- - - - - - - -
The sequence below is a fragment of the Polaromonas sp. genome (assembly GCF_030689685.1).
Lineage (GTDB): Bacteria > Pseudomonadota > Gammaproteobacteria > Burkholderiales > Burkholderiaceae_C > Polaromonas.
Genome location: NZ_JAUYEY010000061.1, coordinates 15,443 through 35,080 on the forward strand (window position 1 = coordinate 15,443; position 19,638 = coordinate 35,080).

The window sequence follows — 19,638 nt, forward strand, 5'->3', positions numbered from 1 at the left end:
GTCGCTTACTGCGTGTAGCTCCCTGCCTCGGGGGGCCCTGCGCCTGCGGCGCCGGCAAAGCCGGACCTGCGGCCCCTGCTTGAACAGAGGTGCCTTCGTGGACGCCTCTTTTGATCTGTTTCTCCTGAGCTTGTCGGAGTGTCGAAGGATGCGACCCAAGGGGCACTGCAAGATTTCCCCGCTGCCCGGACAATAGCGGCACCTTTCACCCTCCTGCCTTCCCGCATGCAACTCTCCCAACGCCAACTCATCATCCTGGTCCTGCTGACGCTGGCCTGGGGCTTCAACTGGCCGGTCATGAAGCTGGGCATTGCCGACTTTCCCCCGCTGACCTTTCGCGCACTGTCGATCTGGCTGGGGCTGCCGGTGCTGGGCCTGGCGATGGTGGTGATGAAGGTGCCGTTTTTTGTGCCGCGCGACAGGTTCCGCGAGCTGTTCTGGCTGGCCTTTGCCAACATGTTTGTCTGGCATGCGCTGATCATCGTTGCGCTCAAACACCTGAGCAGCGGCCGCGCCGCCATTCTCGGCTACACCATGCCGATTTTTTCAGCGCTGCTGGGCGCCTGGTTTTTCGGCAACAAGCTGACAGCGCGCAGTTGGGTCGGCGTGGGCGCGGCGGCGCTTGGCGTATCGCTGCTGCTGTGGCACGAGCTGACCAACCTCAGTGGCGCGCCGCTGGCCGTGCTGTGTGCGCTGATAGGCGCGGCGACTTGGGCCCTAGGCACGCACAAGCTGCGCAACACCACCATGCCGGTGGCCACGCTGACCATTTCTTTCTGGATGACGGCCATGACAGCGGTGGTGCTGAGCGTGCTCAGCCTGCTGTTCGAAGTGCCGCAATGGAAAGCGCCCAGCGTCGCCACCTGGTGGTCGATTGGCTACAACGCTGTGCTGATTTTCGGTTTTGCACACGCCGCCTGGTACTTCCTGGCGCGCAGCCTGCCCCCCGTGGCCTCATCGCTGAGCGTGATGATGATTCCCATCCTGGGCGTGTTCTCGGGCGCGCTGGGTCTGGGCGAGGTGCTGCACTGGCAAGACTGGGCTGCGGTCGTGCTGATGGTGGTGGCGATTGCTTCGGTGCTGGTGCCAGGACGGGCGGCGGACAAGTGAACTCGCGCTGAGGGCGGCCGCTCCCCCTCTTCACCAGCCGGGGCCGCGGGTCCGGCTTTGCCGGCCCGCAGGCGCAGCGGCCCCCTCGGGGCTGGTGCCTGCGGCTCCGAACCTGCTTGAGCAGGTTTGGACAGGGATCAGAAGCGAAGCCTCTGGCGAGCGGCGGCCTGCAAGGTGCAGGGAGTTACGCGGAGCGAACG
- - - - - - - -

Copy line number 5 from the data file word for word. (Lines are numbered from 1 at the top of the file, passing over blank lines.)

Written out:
GTCGCTTACTGCGTGTAGCTCCCTGCCTCGGGGGGCCCTGCGCCTGCGGCGCCGGCAAAGCCGGACCTGCGGCCCCTGCTTGAACAGAGGTGCCTTCGTGGACGCCTCTTTTGATCTGTTTCTCCTGAGCTTGTCGGAGTGTCGAAGGATGCGACCCAAGGGGCACTGCAAGATTTCCCCGCTGCCCGGACAATAGCGGCACCTTTCACCCTCCTGCCTTCCCGCATGCAACTCTCCCAACGCCAACTCATCATCCTGGTCCTGCTGACGCTGGCCTGGGGCTTCAACTGGCCGGTCATGAAGCTGGGCATTGCCGACTTTCCCCCGCTGACCTTTCGCGCACTGTCGATCTGGCTGGGGCTGCCGGTGCTGGGCCTGGCGATGGTGGTGATGAAGGTGCCGTTTTTTGTGCCGCGCGACAGGTTCCGCGAGCTGTTCTGGCTGGCCTTTGCCAACATGTTTGTCTGGCATGCGCTGATCATCGTTGCGCTCAAACACCTGAGCAGCGGCCGCGCCGCCATTCTCGGCTACACCATGCCGATTTTTTCAGCGCTGCTGGGCGCCTGGTTTTTCGGCAACAAGCTGACAGCGCGCAGTTGGGTCGGCGTGGGCGCGGCGGCGCTTGGCGTATCGCTGCTGCTGTGGCACGAGCTGACCAACCTCAGTGGCGCGCCGCTGGCCGTGCTGTGTGCGCTGATAGGCGCGGCGACTTGGGCCCTAGGCACGCACAAGCTGCGCAACACCACCATGCCGGTGGCCACGCTGACCATTTCTTTCTGGATGACGGCCATGACAGCGGTGGTGCTGAGCGTGCTCAGCCTGCTGTTCGAAGTGCCGCAATGGAAAGCGCCCAGCGTCGCCACCTGGTGGTCGATTGGCTACAACGCTGTGCTGATTTTCGGTTTTGCACACGCCGCCTGGTACTTCCTGGCGCGCAGCCTGCCCCCCGTGGCCTCATCGCTGAGCGTGATGATGATTCCCATCCTGGGCGTGTTCTCGGGCGCGCTGGGTCTGGGCGAGGTGCTGCACTGGCAAGACTGGGCTGCGGTCGTGCTGATGGTGGTGGCGATTGCTTCGGTGCTGGTGCCAGGACGGGCGGCGGACAAGTGAACTCGCGCTGAGGGCGGCCGCTCCCCCTCTTCACCAGCCGGGGCCGCGGGTCCGGCTTTGCCGGCCCGCAGGCGCAGCGGCCCCCTCGGGGCTGGTGCCTGCGGCTCCGAACCTGCTTGAGCAGGTTTGGACAGGGATCAGAAGCGAAGCCTCTGGCGAGCGGCGGCCTGCAAGGTGCAGGGAGTTACGCGGAGCGAACG